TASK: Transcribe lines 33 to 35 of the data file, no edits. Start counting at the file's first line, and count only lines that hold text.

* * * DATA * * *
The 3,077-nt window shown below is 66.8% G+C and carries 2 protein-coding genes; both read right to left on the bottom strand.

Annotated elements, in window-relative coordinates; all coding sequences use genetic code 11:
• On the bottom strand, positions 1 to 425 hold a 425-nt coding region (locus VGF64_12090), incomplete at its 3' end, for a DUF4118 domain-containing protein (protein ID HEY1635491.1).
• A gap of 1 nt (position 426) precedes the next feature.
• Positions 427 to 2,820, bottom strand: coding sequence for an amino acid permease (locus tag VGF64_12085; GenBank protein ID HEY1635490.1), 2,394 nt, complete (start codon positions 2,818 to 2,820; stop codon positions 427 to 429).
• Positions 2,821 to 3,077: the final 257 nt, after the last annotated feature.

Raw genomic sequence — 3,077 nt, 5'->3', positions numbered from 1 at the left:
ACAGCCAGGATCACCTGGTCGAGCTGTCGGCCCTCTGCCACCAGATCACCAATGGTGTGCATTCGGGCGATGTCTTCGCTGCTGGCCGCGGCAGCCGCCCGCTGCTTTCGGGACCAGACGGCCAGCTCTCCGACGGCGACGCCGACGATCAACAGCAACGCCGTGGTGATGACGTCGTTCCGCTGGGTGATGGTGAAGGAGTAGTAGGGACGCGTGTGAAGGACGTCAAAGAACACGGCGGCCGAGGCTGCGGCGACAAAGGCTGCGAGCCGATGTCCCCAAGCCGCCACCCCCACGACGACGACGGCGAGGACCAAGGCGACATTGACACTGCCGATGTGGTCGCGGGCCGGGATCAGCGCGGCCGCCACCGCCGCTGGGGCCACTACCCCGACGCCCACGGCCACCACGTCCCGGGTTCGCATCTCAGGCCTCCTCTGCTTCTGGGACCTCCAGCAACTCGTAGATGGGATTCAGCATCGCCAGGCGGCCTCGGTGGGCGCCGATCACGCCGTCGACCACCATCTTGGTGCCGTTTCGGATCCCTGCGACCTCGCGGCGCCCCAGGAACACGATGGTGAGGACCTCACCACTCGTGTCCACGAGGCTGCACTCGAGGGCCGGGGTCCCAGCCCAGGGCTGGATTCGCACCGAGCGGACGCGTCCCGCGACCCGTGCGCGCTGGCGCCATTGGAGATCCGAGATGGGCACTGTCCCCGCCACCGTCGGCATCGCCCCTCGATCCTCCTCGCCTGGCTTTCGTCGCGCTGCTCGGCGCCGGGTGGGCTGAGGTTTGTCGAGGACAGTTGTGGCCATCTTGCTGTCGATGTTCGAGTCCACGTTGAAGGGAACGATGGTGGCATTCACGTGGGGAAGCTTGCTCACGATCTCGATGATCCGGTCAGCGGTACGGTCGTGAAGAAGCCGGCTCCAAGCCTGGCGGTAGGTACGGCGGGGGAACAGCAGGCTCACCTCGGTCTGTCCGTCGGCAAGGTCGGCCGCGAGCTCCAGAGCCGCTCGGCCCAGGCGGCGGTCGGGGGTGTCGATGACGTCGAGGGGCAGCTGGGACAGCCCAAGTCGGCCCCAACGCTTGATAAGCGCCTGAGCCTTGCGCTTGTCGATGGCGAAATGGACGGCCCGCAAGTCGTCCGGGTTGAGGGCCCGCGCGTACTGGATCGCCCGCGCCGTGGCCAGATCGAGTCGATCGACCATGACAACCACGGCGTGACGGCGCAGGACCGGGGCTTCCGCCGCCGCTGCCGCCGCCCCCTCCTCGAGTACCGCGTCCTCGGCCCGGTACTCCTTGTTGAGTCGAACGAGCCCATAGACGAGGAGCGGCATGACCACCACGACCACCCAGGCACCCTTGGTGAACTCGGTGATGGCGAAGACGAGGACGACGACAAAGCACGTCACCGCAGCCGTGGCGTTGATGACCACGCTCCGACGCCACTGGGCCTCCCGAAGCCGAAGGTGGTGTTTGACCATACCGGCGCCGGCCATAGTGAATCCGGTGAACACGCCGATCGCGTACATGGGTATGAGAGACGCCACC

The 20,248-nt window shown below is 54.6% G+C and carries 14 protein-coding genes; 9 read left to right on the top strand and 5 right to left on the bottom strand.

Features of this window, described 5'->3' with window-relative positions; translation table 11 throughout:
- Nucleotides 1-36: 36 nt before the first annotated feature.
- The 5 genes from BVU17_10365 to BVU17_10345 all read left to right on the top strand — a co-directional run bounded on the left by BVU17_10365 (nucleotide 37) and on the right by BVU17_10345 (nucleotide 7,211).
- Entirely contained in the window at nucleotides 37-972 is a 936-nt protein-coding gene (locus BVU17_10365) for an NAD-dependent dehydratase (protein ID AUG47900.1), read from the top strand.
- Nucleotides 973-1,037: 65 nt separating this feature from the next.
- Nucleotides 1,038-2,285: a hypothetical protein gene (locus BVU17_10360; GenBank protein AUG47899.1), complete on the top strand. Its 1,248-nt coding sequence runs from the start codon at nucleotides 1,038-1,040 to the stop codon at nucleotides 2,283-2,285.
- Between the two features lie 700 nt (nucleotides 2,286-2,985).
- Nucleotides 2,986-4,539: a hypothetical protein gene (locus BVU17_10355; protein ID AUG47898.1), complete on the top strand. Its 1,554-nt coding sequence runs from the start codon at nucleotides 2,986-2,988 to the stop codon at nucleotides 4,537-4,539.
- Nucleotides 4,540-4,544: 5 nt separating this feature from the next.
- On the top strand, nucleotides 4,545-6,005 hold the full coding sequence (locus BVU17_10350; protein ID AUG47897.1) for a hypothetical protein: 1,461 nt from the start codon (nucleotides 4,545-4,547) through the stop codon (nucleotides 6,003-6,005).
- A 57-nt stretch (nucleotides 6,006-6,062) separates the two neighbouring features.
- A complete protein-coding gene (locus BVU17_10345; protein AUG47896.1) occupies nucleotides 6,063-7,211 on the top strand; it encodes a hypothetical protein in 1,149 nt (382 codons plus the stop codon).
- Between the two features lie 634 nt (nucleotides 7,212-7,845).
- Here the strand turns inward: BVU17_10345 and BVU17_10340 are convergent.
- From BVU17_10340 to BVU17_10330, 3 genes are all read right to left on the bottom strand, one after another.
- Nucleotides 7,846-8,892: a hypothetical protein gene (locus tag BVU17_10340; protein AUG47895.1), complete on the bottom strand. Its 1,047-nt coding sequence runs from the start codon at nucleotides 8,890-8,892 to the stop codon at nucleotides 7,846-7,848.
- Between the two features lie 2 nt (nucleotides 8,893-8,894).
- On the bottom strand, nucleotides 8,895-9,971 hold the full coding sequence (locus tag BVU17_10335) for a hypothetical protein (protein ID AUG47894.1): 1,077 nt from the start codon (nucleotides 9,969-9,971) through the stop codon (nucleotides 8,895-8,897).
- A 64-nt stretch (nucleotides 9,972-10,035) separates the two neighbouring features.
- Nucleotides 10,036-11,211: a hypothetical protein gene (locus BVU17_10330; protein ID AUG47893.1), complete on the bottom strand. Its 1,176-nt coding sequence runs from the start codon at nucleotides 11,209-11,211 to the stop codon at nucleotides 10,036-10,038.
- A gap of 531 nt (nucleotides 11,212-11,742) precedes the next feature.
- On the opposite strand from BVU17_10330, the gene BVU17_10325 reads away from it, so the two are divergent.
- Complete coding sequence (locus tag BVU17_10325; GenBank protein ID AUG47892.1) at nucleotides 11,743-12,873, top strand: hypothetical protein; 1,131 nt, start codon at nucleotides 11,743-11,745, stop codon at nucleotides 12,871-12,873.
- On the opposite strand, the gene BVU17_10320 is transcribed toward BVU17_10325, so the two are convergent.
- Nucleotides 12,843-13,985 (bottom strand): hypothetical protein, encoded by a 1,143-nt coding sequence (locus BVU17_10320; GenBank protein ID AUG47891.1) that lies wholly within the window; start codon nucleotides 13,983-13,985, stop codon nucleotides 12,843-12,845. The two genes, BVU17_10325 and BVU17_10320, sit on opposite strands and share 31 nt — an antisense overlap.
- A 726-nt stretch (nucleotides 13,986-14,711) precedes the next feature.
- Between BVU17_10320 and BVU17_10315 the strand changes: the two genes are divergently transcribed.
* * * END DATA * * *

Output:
- On the opposite strand, the gene BVU17_10320 is transcribed toward BVU17_10325, so the two are convergent.
- Nucleotides 12,843-13,985 (bottom strand): hypothetical protein, encoded by a 1,143-nt coding sequence (locus BVU17_10320; GenBank protein ID AUG47891.1) that lies wholly within the window; start codon nucleotides 13,983-13,985, stop codon nucleotides 12,843-12,845. The two genes, BVU17_10325 and BVU17_10320, sit on opposite strands and share 31 nt — an antisense overlap.
- A 726-nt stretch (nucleotides 13,986-14,711) precedes the next feature.